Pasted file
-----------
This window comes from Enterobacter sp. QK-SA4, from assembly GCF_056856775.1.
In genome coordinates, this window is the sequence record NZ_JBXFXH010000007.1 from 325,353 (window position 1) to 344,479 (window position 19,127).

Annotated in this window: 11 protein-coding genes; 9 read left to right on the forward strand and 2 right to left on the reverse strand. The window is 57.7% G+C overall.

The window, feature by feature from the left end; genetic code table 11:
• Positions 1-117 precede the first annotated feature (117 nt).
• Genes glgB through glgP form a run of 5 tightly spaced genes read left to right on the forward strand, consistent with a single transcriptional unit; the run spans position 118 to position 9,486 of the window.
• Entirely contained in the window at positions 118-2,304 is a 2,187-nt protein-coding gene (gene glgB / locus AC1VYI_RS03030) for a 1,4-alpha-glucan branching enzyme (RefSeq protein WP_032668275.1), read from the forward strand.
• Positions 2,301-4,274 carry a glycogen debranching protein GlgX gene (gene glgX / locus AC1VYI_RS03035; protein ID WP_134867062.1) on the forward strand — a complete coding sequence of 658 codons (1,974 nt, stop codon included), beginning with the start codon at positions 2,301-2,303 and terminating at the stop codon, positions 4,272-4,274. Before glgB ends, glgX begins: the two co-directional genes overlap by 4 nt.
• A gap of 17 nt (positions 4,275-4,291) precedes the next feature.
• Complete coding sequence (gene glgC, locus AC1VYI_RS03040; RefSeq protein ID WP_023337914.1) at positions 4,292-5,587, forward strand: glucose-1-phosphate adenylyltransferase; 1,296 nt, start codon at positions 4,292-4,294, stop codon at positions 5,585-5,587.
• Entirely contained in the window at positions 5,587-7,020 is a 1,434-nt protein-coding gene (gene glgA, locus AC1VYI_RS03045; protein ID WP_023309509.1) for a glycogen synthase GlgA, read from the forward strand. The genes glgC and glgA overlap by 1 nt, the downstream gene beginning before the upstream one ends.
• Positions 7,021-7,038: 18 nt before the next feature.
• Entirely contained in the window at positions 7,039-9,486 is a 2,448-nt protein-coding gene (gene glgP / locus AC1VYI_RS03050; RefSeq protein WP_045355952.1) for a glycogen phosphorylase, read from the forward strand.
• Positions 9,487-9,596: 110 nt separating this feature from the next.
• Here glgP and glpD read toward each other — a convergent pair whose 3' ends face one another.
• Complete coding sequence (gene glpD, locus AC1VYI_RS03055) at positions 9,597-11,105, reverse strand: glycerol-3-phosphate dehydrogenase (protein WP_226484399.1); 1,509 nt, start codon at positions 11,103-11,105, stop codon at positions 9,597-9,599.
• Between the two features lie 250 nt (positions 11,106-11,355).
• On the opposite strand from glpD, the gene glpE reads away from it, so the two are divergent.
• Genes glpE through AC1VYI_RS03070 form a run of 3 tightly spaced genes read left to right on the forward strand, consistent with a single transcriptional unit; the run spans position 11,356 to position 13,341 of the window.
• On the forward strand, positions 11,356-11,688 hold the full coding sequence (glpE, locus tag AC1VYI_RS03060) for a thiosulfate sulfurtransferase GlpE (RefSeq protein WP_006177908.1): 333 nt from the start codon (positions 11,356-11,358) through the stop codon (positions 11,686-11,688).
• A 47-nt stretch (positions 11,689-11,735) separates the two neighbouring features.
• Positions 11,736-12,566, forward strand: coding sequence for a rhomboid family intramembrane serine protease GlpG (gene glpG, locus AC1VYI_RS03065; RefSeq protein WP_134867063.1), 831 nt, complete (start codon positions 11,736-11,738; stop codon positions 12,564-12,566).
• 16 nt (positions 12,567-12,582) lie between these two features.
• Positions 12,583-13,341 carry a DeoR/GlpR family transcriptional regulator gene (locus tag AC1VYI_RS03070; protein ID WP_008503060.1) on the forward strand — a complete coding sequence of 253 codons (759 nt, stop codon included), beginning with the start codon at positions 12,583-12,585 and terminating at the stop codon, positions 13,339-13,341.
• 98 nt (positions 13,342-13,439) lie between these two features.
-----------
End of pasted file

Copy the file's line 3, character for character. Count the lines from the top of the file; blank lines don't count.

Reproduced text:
Annotated in this window: 11 protein-coding genes; 9 read left to right on the forward strand and 2 right to left on the reverse strand. The window is 57.7% G+C overall.